"Massive has so much to offer, but I guess that's why it's still around after so many years. You can link everything to everything and get right into the wavetables… just make sure you can find your way out! Sonic Charge's Synplant is another synth that really lets your imagination go crazy.
"I don't want to keep talking about FL Studio, but you can't ignore some of the synths. When it comes to basslines, you've only got to listen to the 3xOsc. It was crucial to the making of this album. Even the simplest basslines have real body.
"On the production side, we use a lot of the native FL stuff, too. In a lot of cases, I think it actually works and sounds better than third-party… maybe because it's native to the platform. The distortion is all over the album and we always use the limiter, the reverb and the compressor. What's great is that, because they're native, they're totally CPU-friendly.
"Having said that, there are some third-party plugins; Glue is a classic, the CSR and the ArtsAcoustic reverbs."
JM: "Some of the freeware stuff that's out there is pretty good, too. Like the Kjaerhus audio plugin bundle. You can find it online if you search the name, but we found out about them from Laidback Luke."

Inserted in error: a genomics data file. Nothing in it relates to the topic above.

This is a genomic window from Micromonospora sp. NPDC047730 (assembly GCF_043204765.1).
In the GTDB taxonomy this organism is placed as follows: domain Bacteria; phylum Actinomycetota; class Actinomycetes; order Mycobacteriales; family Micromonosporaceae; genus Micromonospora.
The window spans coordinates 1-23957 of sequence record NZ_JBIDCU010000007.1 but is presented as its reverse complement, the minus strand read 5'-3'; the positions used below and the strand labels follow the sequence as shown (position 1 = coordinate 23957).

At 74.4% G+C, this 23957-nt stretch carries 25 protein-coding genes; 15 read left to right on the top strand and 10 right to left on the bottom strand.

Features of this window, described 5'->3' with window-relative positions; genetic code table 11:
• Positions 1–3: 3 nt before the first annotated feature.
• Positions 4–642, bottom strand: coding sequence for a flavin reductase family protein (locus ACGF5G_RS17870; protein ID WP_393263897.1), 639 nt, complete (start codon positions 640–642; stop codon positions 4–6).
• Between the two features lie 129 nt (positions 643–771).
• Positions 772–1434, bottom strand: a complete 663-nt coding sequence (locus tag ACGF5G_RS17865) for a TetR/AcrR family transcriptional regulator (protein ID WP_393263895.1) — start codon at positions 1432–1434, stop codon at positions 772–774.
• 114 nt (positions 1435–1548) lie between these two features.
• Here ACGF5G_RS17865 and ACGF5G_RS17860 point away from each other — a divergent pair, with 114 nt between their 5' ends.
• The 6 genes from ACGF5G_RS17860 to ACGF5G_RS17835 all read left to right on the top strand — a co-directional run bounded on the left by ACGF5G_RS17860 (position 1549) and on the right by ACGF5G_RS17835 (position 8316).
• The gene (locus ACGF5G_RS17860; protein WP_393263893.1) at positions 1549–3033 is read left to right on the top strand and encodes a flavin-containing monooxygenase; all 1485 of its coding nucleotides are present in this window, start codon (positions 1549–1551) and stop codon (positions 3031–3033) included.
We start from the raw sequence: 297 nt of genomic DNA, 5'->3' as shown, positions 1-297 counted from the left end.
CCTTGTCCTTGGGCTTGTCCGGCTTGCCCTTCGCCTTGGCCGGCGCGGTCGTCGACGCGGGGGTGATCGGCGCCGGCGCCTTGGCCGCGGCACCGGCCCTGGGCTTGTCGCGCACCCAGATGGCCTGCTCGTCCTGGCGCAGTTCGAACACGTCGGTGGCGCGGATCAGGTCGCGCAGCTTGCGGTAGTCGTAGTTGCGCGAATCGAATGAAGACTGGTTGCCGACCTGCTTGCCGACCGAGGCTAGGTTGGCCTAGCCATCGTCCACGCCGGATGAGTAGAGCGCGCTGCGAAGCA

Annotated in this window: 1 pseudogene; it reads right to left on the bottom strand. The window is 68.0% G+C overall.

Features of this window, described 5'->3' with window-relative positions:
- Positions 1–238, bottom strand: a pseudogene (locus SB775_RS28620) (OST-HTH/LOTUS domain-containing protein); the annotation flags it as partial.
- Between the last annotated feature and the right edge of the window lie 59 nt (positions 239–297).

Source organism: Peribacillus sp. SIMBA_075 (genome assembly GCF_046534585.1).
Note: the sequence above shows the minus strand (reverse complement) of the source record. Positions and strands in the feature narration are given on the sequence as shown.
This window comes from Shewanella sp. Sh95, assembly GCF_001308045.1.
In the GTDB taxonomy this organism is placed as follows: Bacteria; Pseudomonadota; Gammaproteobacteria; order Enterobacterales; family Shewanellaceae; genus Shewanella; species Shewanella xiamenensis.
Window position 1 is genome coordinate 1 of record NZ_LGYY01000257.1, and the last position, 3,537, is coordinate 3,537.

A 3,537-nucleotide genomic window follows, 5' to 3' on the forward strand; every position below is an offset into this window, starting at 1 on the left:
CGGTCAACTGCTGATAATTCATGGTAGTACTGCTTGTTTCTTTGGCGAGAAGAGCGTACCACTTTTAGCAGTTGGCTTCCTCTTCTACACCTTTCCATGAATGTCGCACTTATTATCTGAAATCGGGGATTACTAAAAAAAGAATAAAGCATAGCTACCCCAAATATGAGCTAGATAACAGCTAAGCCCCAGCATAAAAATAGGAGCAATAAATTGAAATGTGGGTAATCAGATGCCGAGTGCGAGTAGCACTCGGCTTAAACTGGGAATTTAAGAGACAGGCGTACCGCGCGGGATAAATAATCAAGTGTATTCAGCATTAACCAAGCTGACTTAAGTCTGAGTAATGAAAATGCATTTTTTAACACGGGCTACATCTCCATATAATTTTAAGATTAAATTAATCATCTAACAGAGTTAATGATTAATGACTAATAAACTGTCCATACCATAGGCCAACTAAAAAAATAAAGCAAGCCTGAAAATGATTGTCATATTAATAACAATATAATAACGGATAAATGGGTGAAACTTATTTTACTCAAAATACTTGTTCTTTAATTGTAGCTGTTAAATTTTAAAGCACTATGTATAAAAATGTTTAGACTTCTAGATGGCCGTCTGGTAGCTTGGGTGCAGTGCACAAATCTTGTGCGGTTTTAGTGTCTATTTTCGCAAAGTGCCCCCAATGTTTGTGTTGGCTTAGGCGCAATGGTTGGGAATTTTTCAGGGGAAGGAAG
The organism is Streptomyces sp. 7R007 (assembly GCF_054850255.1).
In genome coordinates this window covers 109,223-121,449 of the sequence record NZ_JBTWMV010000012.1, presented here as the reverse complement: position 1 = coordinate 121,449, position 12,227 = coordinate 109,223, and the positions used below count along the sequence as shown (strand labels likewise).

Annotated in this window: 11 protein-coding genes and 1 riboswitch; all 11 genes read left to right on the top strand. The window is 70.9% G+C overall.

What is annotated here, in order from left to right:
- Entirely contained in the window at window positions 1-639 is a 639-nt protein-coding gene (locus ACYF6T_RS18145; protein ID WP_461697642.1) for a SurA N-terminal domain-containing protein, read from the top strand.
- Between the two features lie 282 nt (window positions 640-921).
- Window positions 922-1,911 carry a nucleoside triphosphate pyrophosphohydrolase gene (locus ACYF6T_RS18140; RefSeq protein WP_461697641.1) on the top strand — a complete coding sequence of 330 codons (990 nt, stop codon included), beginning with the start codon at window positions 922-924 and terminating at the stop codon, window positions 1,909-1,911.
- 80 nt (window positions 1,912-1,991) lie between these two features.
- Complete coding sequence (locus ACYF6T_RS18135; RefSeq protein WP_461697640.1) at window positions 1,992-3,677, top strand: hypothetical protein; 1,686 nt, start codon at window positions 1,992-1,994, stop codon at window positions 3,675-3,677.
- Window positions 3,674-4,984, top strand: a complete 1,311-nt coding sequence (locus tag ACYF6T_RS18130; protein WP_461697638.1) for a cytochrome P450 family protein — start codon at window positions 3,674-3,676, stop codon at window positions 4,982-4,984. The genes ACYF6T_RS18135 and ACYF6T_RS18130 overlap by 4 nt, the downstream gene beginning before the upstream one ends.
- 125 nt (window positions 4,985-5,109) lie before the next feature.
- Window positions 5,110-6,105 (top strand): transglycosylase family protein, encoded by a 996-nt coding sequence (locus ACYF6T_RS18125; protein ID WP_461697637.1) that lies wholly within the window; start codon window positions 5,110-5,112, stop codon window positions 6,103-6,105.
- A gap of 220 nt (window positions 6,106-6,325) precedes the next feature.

MVT: "And I used the Genesis synth from Computer Music magazine for years. I eventually had to stop using it because it became unstable, but I really loved it. It's Ummet Ozcan's synth and I think he's making a full version soon."
Obviously, EDM - or whatever you want to call it - is still doing big business in the States, but, from this side of the Atlantic, it seems like things have calmed down a bit. As if the scales have been rebalanced…
MVT: "I think that's the perfect description of what's happening over here: things have rebalanced. There was a period where it was so big that something had to happen, and we've ended-up with everything… it just feels more real. People have started getting more selective about what they listen to. There's an established scene over here and people have been listening to dance music long enough to have worked out what they like and what they don't like.
"There are some people who keep saying this is the beginning of the end of dance music, but… nah, that ain't gonna happen. Come to Miami in March and then tell me it's dying."
GTA's album, Good Times Ahead, is out now on Warner Bros